It’s an argument undertaken by thousands of horticulturists, ecologists, entomologists and others that seek to maximize pollinator health and habitat: Natives vs. native cultivars. Plant lists online and in books abound. Philosophical opinions on all sides of the topic plant poles for the discussion: Natives are best for native pollinator species — going further, natives of the provenance are gold standard. But does that mean that selections of natives have no pollinator benefit? Cultivars of native plants are marketed as natives and have been bred for aesthetics, but do they offer high-quality habitat? Thankfully, the discussions are increasingly being informed by structured, scientific observation.
Annie White, newly minted PhD from the University of Vermont, conducted her research on the question of natives vs. native cultivars. She asked the question: Are cultivars ecologically equivalent to native species? She worked at two sites in northern Vermont in Franklin and Essex counties to document pollinator visits on hundreds of plants.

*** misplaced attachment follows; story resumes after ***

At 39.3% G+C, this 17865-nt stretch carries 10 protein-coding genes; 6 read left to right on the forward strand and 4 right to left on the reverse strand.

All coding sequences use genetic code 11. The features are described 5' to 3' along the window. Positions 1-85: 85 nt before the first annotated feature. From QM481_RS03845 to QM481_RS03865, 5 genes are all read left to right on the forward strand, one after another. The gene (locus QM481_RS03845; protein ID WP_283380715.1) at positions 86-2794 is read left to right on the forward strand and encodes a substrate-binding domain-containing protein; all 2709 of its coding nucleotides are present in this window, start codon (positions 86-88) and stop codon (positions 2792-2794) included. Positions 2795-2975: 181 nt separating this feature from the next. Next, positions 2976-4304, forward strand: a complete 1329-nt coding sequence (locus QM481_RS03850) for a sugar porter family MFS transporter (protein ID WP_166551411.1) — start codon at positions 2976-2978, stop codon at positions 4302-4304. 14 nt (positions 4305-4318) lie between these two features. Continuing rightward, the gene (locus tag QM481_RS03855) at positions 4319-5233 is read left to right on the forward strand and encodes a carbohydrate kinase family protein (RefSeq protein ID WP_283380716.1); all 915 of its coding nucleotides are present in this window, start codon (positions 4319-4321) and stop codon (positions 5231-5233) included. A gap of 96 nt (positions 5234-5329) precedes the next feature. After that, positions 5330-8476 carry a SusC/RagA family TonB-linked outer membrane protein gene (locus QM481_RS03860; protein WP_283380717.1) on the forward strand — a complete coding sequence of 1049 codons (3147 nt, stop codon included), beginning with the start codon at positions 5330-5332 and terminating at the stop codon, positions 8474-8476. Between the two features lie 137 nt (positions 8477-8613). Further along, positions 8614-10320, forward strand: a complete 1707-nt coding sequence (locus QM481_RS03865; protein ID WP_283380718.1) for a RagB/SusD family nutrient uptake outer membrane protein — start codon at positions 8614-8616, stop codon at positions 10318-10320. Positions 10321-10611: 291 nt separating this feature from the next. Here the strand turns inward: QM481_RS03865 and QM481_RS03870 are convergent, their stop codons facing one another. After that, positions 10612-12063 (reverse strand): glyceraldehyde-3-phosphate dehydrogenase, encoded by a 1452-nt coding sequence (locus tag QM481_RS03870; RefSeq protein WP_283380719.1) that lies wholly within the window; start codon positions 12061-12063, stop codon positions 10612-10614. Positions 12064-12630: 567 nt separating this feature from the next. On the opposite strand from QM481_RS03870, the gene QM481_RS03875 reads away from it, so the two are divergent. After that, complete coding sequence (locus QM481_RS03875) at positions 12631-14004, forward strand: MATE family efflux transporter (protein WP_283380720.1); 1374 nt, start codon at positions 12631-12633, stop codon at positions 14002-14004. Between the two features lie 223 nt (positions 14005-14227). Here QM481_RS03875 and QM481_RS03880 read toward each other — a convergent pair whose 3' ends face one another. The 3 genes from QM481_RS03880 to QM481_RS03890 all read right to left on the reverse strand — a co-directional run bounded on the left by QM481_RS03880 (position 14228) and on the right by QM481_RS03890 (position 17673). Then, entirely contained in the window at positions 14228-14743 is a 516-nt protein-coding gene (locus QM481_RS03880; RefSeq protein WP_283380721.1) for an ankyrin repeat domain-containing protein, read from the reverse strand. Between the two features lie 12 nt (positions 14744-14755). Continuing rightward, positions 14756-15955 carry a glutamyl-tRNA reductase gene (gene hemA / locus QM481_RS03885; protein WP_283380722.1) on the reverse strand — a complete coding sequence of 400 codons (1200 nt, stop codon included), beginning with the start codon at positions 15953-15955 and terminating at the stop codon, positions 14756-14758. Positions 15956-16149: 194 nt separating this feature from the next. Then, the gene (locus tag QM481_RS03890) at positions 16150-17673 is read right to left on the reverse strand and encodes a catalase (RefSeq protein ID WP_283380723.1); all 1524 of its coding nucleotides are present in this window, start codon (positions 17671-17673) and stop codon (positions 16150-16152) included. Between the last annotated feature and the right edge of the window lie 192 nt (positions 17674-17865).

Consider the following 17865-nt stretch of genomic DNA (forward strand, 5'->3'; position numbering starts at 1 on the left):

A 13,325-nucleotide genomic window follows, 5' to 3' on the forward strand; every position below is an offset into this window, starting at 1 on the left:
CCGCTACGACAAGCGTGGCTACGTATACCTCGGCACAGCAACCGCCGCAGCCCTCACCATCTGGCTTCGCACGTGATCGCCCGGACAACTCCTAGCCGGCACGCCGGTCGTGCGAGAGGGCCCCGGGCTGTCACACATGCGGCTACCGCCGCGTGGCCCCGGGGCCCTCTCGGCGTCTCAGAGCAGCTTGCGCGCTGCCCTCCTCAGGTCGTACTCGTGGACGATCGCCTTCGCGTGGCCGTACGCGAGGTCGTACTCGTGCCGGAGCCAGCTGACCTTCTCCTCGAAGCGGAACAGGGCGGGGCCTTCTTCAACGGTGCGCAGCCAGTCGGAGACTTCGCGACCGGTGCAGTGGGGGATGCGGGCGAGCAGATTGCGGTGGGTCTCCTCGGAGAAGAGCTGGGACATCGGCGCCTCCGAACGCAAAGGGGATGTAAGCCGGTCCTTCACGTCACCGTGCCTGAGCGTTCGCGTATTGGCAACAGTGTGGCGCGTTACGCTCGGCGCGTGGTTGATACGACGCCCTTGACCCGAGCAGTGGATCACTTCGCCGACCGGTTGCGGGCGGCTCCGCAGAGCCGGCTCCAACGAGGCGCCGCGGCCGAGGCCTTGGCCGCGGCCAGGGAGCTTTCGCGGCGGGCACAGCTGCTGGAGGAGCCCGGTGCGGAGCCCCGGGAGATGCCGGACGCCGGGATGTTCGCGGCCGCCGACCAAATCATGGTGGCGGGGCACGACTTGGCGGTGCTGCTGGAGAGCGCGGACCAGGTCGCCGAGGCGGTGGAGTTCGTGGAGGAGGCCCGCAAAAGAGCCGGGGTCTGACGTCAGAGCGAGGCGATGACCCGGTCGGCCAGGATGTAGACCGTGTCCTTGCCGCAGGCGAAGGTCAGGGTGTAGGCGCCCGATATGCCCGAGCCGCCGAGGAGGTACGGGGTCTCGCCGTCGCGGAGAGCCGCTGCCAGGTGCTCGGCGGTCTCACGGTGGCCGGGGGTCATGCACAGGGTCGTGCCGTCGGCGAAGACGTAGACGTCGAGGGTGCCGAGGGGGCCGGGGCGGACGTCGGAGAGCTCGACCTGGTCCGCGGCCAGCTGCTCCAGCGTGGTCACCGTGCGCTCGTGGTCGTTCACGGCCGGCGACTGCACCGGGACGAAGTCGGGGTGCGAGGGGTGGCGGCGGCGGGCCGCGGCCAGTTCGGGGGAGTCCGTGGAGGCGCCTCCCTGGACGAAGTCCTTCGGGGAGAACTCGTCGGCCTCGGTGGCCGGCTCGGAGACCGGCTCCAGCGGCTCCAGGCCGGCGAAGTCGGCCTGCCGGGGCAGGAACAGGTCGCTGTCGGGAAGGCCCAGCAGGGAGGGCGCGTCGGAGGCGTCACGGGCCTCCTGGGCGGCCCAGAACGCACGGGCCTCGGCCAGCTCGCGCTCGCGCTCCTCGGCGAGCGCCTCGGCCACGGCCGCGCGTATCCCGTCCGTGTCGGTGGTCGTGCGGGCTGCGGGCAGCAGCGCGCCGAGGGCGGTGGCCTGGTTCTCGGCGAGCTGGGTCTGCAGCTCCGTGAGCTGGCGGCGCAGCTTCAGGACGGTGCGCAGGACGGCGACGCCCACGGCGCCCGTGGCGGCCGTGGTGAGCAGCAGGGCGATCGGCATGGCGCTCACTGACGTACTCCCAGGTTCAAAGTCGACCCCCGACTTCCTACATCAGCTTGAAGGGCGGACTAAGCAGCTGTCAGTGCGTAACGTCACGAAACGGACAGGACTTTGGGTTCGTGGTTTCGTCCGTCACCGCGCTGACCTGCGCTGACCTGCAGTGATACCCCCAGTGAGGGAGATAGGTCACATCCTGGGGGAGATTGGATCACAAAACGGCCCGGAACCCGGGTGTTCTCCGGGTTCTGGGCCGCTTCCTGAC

Rather than thinking in absolutes, she developed a spectrum of flower benefits based on how much breeding a selection has undergone. Unmodified natives, she says, are best for pollinators followed by minimally modified natives and moderately modified natives, two types of selections that she terms good for pollinators. However, highly modified natives (think semi-double or double flowers) have variable value to pollinators.
She also takes into consideration flower shapes and sizes and their value to pollinators. The U.S. sports thousands of native bees from small to large, some with short tongues and others with long ones. It’s no surprise then that not all bees find all flowers attractive for foraging. Likewise, pollinators and gardeners do not necessary value the same things in flowers: Gardeners want flowers that look good, meet their height and plant habit expectations, are hardy and produce an abundance of flowers, among other criteria. Pollinators seek plants that first, require a pollinator, then those flowers must have the right corolla length, flower color and flower abundance.
Annie’s top performing native perennials are: Symphyotrichum novae-angliae; Veronicastrum virginicum; Agastache foeniculum; Asclepias tuberosa; Helenium autumnale; and Eutrochium maculatum.
The main body of her research is being published and not yet available, so stay tuned. In the meantime, if you’d like to reach out, you can contact Annie at Nectar Landscape Design Studio at email@example.com.
You can also sign up to receive updates directly from Annie here.
NewTerrain March 1, 2017.